There are unavoidable problems with a poll like this. Some value though, see comment 3 below.
1. Beyerdynamic, Sennheiser and Audez'e flagships are all present. But the Audez'e's no 2 and no 3 ranked phones are included too, splitting the vote
2. Put another way, a wider net has been cast for Audez'e than the others. It's slightly interesting Audez'e as a brand has the same number of votes today as the T1
3. Variables such as DAC, amp, source material and listening preferences and attributes are uncontrolled. If we assume it is not always possible to pair the 'right' gear with each headphone, then the 'winner' will be the phone that pairs most inoffensively with gear of varying quality. ATM this seems to be the T1
4. Other variables are cost (how easy is it to buy - obviously this has varied with recent economic change), cost proximity (if one can afford a T1 at about $1300, one might step up to an HD800 at $1500 whereas an LCD3 is still out of reach), how long each has been in the market, and how much "band-wagon" momentum developed and for how long.
The significance of points 3 and 4 above is that to compare the number or % of votes, the figures first need to be 'standardized'. However, developing a good model to do this isn't simple - e.g. cost proximity, how time of release to the market interacted with discretionary funds, time of release in relation to competing headphones and so on.
An alternative way of judging satisfaction is the proportion of owners who have kept each phone. Luckily, head-fi provides the figures we need. That said, an uncontrolled factor here is "how long have they owned it?". I'll ignore this for the moment.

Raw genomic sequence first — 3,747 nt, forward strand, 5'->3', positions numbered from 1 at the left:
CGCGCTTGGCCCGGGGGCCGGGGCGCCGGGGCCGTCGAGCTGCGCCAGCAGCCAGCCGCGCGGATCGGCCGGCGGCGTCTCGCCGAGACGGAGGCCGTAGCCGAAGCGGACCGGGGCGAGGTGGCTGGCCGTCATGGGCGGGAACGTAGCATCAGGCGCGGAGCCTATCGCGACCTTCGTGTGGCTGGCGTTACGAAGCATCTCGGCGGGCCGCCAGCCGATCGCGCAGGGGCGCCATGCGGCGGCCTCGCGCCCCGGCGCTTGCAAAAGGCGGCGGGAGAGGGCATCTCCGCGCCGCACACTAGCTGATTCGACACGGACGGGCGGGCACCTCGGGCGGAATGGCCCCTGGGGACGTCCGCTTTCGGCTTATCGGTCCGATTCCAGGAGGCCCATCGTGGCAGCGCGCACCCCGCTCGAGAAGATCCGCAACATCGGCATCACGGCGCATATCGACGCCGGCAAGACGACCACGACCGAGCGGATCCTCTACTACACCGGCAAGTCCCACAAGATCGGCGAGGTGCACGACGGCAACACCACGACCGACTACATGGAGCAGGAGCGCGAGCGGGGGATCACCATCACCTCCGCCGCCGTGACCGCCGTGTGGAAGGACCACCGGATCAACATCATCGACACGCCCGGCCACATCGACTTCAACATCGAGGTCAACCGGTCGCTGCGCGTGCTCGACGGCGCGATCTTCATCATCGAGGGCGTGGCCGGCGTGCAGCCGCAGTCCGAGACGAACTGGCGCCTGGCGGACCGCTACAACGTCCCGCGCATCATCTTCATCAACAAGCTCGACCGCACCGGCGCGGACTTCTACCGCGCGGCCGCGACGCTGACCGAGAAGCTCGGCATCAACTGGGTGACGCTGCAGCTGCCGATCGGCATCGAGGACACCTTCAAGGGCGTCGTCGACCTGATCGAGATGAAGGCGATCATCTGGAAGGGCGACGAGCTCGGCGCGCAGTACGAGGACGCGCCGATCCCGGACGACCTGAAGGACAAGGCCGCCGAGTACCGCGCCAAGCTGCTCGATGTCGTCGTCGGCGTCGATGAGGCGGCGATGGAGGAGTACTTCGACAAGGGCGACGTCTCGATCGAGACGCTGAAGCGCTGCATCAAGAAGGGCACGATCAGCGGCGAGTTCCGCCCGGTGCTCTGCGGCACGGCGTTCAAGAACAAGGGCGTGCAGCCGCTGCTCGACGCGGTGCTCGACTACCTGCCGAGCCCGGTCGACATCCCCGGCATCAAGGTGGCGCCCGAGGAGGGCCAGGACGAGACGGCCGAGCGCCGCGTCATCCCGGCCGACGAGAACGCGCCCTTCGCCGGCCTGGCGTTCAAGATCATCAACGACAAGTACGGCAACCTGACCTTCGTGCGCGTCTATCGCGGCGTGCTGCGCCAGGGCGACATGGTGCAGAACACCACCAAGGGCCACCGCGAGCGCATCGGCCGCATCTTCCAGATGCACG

Although not every head-fier registers every piece of equipment they own, I'll assume no one brand-owner is more or less likely to register their phone than owners of another brand. This being so, and based on today's own it (O) versus had it (H) figures, a crude index of satisfaction (expressed as a percentage, hence x 100) is:
satisfaction = 100 x O / (O+H)
|Model||Own it||Own it + Had it||Satisfaction (%)|
|LCD2 (combined r2 and not differentiated)||314||351||89.5|
This is imperfect for being just as subject to uncontrolled factors as the poll. On the plus side, the overall sample is larger; n=815 compared to today's poll count of 224. This sample has a much better margin of error than the poll. These margins range from + or - 5.3% (the LCD2) to 7.8% (T1).
These margins mean - for example - we can be 95% confident the LCD2's 'true' satisfaction figure lies somewhere (we have no way of knowing where!) between 84.2 and 94.8%. Notice then that the HD800, LCD2 and LCD3 cannot be separated. Indeed, the T1's true 'I still own it' satisfaction rating could be as high as 90.2%. The T1 is still in the running for 'best' phone - but see the bit in bold below.
The LCD3 sample is too small statistically for worthwhile comparison: margin of error + or - 18%.
The fact there are more LCD2 owners seems commensurate with it being the cheapest. The T1 has fewer owners than the more expensive HD800. This may be evidence indeed of it being closer to the HD800 in price, so head-fiers made the stretch.
The best summation of the above is that all four (five if you unbundle the LCD2) headphones are equally 'satisfying' - i.e. equally likely to be kept. Neither the poll nor the own-it versus had-it index can tell us which is best or worst.
ps: I have the T1 and LCD2. I have started to enjoy the T1 very much since I paired it with a Decware amp; however, the LCD2 is still 'much better'.